Before the defendant’s murder trial, the government provided the defendant with the following statement “[W]e will, without the necessity of motions[,] provide you with all discovery to which you are entitled.” Thereafter, the government presented two witnesses to the jury and failed to draw attention to their false testimony. One witness falsely stated he was not a paid informant and another witness perjured himself about his pretrial preparation. The witness testified on three occasions that “he had not talked to anyone about his testimony.” However, the witness actually engaged in at least one “pretrial practice sessio[n]” in which prosecutors and a police officer coached him.
Whether the government’s concealment of offering a witness that was a paid informant and its involvement in coaching a witness is exculpatory evidence subject to Brady v. Maryland?
Yes. The government violates the principles of due process by allowing perjured testimony to be presented without challenge.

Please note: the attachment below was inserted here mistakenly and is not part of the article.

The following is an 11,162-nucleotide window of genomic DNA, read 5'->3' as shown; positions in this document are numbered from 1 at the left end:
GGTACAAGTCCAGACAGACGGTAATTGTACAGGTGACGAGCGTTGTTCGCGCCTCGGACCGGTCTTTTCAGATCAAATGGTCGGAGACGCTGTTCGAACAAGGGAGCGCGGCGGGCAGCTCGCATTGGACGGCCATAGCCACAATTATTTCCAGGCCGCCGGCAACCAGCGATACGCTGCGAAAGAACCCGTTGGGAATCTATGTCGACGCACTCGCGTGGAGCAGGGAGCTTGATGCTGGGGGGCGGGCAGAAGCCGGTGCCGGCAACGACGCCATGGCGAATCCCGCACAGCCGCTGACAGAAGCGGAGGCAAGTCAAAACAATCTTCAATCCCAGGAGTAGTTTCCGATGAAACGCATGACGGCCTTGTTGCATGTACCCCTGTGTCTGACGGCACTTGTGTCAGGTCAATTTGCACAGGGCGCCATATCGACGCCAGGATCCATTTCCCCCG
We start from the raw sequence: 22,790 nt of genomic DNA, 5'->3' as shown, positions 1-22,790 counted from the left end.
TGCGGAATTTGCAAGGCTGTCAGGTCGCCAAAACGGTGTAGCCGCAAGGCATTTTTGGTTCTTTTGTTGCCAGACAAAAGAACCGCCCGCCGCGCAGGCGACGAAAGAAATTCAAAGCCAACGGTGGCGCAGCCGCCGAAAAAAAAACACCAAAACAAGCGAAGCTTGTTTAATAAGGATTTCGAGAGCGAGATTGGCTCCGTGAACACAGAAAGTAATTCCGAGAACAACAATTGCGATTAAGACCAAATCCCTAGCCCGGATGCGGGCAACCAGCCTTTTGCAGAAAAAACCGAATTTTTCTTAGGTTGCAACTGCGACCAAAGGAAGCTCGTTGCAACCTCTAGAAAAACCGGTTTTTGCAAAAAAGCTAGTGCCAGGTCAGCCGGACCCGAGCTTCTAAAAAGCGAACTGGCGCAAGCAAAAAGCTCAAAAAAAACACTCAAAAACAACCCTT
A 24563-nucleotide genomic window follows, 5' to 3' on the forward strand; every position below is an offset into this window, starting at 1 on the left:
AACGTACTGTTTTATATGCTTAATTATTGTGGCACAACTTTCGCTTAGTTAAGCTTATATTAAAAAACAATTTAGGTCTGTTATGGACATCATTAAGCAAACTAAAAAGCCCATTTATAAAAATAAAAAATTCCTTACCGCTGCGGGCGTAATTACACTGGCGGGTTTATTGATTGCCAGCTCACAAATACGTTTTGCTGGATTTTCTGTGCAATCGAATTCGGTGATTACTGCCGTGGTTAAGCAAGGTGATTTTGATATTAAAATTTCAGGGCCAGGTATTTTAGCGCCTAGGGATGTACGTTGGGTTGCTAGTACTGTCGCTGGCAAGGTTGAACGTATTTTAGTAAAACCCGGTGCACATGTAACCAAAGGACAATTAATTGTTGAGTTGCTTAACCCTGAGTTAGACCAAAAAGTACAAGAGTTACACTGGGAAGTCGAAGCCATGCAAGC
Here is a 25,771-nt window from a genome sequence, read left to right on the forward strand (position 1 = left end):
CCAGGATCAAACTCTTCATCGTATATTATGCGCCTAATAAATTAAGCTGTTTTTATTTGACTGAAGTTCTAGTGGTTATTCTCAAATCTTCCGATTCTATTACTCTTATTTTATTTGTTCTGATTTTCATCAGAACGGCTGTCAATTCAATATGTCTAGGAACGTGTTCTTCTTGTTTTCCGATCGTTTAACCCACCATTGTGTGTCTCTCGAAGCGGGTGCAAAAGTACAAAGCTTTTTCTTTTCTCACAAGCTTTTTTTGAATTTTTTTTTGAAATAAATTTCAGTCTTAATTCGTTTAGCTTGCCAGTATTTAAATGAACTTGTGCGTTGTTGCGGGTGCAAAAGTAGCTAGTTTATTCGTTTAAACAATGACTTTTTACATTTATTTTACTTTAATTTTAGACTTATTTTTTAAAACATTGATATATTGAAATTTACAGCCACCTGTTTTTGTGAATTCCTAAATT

In Brady v. Maryland, the Court held that “the suppression by the prosecution of evidence favorable to an accused upon request violates due process where the evidence is material either to guilt or to punishment, irrespective of the good faith or bad faith of the prosecution.” In Strickler v. Greene, 527 U.S. 263 (1999), the Court further clarified that to establish an effective Brady claim, (1) the evidence must be favorable to the accused (2) the evidence must have been suppressed by the government (intentionally or unintentionally) and (3) the accused must have been harmed as a result.
In this case, the Court found that the defendant demonstrated the standards for a Brady claim. A government witness that is a paid informant qualifies as evidence advantageous to the defendant. The prosecution repeatedly allowed false testimony to stand uncorrected. The government represented that it held nothing back yet was silent when its witnesses perjured themselves. The Court concluded that the defendant was harmed by these suppressions as he could not properly impeach key witnesses for the government.
540 U.S. 668, 124 S. Ct. 1256 (2004)